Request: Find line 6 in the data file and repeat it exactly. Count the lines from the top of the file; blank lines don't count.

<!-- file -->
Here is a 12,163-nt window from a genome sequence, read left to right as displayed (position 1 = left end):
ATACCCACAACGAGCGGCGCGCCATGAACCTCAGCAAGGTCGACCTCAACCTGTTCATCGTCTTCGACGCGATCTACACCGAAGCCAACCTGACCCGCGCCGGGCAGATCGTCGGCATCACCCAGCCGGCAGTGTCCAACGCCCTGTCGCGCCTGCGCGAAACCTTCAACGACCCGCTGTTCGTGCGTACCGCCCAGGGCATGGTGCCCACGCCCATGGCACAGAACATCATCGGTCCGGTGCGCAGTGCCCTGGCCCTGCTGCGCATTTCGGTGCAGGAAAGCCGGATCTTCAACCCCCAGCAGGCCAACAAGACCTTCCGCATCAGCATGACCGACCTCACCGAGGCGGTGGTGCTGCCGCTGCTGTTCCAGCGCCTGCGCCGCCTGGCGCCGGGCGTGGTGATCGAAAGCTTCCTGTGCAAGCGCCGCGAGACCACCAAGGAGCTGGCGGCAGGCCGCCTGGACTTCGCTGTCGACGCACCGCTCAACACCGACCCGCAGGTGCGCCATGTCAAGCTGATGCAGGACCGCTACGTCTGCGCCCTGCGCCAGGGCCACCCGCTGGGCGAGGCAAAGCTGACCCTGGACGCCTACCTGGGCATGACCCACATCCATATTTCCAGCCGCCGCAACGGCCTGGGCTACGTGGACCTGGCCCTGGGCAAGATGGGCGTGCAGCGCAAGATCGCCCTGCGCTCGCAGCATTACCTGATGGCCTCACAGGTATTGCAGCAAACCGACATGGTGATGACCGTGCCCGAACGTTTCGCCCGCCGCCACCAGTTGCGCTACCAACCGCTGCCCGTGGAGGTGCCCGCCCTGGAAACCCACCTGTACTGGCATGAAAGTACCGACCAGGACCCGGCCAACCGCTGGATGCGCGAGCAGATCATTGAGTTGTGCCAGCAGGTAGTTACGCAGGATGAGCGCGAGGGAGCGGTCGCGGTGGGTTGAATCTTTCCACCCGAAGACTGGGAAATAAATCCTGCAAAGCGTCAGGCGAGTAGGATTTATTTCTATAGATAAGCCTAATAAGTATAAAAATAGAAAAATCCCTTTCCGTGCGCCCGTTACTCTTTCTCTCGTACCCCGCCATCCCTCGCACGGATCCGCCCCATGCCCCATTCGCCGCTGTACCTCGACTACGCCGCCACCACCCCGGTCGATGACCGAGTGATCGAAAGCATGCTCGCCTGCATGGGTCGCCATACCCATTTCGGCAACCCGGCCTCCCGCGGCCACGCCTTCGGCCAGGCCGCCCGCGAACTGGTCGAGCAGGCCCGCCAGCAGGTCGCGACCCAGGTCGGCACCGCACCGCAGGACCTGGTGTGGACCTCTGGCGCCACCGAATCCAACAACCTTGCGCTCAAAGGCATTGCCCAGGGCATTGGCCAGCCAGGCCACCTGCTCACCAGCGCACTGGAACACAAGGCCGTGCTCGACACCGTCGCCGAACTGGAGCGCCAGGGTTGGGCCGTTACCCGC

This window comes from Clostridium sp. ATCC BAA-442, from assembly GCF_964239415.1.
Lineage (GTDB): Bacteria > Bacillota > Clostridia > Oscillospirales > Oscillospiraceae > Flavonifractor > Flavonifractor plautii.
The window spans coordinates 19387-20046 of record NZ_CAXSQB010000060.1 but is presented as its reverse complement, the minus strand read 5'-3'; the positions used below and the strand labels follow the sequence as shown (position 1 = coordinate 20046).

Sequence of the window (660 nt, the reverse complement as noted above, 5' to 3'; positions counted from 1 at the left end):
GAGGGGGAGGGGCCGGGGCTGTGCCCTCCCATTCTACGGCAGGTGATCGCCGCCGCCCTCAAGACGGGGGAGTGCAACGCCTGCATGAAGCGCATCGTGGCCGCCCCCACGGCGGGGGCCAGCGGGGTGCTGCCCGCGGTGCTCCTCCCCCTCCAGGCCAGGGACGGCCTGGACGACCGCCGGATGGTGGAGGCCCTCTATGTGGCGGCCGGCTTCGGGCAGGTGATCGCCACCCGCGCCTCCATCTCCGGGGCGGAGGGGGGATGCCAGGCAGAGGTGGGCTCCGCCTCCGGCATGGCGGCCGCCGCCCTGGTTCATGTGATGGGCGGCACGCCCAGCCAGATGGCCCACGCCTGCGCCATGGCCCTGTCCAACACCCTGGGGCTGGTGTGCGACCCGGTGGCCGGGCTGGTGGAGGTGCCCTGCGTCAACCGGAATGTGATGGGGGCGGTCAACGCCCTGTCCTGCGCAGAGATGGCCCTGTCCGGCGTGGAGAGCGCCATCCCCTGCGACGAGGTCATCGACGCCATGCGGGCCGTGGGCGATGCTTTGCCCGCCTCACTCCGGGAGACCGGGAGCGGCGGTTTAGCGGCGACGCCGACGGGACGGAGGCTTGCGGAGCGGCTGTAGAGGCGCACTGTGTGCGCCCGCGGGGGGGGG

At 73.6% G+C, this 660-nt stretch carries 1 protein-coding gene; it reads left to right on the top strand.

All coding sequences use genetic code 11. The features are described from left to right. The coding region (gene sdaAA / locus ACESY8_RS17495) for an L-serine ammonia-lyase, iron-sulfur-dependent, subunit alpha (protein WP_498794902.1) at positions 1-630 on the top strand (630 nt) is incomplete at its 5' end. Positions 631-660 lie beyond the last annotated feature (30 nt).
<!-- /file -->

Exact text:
Sequence of the window (660 nt, the reverse complement as noted above, 5' to 3'; positions counted from 1 at the left end):